T-Mobile mobile hotspots throttled when there’s network congestion

Nobody likes throttling but it must be done at some point if you don’t want overcharges on your mobile data plan. T-Mobile has officially give in to the idea after being questioned about its Binge-On program. You see, earlier in January, T-Mobile was reported by EFF to be throttling and not just mobile optimizing. It was a big issue then because throttling was illegal.

This time, the mobile carrier has started to “throttle” mobile hotspot data when network is full or congested. Priority is being given to devices connected to the network instead. T-Mobile has sent out notification to subscribers explaining the change. This means those on Smartphone Mobile Hotspot will experience slow down while direct connection will be faster.

T-Mobile said people “may notice reduced data speeds with using Smartphone Mobile HotSpot” as the network begins to prioritize data on a T-Mobile smartphone over the hotspot data. T-Mobile noted: “We just made your network better again. T-Mobile device data comes first.”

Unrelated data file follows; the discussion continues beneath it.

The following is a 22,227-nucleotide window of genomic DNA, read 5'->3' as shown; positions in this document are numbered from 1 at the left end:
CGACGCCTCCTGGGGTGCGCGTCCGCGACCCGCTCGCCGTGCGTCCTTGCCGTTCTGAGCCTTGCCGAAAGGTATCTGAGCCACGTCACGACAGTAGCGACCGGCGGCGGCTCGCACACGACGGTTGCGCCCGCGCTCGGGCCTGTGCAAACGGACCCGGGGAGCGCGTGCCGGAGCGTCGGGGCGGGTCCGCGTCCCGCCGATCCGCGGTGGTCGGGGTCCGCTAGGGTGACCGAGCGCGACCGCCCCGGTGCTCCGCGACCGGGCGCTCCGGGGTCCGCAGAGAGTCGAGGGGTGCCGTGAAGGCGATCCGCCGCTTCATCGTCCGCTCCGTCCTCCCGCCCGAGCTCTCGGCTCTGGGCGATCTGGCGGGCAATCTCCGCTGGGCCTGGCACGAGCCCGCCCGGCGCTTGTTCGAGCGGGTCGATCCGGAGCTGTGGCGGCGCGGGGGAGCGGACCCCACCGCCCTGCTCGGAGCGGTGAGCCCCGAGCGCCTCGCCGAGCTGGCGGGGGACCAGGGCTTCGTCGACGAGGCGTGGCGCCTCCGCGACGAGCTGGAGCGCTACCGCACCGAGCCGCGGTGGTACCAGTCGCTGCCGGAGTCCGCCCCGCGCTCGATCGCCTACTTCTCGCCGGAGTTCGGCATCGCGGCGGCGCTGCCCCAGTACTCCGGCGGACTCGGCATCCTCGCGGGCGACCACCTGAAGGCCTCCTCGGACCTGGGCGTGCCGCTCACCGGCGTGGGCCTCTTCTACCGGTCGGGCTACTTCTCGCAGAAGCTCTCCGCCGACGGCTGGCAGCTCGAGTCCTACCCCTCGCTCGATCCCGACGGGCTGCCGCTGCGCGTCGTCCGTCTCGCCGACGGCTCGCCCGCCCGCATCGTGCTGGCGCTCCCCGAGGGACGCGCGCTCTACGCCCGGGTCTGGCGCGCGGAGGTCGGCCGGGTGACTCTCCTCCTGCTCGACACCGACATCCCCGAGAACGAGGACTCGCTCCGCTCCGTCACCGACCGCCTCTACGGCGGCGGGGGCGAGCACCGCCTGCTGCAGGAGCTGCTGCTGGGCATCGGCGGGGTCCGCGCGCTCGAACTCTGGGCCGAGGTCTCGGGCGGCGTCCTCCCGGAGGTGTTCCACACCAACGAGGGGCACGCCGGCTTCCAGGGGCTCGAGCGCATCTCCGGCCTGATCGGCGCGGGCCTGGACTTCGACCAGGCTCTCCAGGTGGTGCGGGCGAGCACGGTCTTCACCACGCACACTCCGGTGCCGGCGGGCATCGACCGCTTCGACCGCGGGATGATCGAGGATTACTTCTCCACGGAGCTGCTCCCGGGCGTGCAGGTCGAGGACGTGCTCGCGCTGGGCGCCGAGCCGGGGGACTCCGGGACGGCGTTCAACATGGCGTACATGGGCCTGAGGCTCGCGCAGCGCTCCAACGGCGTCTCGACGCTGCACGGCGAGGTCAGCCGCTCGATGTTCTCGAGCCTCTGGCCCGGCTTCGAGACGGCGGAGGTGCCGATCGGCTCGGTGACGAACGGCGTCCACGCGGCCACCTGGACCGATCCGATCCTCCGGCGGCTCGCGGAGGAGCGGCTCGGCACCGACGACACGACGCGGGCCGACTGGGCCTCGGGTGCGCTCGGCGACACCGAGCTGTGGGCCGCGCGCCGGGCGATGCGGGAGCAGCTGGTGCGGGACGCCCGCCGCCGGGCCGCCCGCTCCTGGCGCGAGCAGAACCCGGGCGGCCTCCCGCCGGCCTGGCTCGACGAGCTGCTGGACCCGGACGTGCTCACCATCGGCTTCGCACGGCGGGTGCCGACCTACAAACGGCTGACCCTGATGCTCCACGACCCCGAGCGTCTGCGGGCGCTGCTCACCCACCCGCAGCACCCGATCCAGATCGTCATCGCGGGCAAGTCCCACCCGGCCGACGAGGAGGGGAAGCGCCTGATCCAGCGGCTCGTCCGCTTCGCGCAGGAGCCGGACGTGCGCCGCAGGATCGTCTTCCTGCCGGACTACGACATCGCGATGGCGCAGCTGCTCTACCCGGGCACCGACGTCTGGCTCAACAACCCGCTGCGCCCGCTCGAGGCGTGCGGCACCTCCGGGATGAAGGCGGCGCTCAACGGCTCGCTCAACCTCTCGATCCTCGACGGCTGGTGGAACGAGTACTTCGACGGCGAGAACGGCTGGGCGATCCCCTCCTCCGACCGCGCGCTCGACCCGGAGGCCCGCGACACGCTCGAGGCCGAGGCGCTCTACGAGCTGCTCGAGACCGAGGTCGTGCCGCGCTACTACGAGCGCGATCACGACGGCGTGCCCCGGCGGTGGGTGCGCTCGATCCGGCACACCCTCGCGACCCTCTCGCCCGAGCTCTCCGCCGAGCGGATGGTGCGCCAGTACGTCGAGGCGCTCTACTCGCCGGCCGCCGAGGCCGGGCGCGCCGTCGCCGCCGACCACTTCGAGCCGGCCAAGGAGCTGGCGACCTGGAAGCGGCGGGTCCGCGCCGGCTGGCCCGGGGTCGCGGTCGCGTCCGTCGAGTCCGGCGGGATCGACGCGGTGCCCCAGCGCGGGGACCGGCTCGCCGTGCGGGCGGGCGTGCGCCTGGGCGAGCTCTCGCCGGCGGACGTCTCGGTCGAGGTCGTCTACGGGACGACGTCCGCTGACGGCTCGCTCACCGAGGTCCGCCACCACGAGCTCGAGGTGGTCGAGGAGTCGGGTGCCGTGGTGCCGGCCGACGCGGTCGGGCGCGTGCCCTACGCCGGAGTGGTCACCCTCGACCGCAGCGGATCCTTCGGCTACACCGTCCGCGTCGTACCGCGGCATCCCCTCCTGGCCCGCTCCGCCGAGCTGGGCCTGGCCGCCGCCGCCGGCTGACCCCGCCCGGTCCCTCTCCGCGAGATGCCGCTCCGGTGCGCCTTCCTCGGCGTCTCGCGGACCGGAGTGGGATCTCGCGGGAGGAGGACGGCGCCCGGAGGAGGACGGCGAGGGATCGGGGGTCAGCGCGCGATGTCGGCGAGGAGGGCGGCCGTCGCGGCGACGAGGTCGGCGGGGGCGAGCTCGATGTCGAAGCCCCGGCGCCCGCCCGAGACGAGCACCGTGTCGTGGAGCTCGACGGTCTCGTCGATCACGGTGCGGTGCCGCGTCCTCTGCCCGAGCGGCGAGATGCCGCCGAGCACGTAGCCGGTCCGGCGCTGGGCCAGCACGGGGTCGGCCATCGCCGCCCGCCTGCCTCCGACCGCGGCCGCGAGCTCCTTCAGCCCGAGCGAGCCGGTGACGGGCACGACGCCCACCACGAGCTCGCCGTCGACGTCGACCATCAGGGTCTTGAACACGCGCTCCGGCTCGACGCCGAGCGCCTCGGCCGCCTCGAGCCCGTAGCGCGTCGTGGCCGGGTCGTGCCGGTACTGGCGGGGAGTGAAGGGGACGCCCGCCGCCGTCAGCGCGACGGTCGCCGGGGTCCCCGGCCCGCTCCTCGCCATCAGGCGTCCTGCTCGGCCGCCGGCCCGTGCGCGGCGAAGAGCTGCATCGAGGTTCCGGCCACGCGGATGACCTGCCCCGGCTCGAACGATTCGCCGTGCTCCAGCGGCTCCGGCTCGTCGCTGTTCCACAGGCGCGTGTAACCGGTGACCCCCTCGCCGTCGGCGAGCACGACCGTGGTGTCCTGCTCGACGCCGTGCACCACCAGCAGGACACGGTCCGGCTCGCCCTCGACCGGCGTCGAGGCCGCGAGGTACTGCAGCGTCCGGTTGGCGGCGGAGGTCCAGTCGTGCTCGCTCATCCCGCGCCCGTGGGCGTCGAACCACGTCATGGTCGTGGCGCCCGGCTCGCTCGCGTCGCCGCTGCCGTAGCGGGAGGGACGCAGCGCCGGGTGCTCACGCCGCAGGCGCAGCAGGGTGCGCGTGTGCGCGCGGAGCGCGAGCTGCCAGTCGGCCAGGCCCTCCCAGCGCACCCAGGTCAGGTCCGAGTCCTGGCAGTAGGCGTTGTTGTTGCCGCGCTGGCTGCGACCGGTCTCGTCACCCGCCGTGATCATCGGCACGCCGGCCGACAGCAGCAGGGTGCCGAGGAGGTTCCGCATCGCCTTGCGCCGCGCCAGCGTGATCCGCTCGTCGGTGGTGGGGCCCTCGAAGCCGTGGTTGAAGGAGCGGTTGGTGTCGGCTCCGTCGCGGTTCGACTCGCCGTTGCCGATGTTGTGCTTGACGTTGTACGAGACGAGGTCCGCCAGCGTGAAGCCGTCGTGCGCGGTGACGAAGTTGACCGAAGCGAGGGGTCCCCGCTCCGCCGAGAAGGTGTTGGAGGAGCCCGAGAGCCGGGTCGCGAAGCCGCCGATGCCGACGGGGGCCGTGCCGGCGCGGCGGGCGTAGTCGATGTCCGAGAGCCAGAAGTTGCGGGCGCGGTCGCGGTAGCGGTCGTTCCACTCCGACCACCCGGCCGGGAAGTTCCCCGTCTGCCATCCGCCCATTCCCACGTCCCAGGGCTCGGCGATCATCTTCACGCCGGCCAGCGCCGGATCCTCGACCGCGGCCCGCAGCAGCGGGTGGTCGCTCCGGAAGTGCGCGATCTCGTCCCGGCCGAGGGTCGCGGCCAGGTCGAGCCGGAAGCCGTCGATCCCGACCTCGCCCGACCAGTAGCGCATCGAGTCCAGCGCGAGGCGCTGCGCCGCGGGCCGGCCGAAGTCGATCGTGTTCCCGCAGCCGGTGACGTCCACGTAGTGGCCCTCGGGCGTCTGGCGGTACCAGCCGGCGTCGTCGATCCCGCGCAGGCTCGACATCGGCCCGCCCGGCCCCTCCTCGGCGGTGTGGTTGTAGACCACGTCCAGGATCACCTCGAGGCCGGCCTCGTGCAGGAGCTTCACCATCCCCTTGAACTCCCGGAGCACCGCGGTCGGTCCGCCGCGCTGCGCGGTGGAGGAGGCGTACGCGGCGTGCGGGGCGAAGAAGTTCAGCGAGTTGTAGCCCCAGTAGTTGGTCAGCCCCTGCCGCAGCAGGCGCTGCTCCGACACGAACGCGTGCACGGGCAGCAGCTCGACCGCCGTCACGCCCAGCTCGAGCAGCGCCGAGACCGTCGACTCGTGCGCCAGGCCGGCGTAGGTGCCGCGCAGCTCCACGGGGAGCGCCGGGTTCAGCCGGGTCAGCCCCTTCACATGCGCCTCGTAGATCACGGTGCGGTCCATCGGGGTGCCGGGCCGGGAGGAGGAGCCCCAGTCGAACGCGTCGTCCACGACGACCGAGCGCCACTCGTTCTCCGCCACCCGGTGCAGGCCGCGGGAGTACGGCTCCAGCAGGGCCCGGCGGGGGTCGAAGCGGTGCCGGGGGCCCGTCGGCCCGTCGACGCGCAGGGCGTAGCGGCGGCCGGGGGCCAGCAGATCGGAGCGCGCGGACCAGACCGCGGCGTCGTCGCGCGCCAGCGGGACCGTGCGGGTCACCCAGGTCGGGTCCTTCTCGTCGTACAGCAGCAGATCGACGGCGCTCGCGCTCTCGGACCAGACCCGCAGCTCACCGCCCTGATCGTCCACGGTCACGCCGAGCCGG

There really is no mention of “throttling” but this change has the same effect–slowing down of Internet connection. That may be a bad thing for those who rely on tethering but good news for those who are directly connected. It actually makes sense because those people who are on the mobile hotspot are in a sense stealing the mobile data. It shouldn’t be a huge turnoff but instead, people are expected to be more attracted to getting their own mobile plans.

Throttling happens in reality. For one, the T-Mobile One plan offers unlimited text, calls, and 4G LTE data sans the data cap. Speed isn’t always 4G though because when it comes to video streaming, 480p streaming is turned on by default. That’s not exactly bad because you don’t always need to view hi-res videos.

T-Mobile never mentioned throttling on its website and customer page but that “improvement”, which is slowing down of tethered connection, for the benefit of direct consumers, is indeed throttling.

VIA: Ars Technica

SOURCE: T-Mobile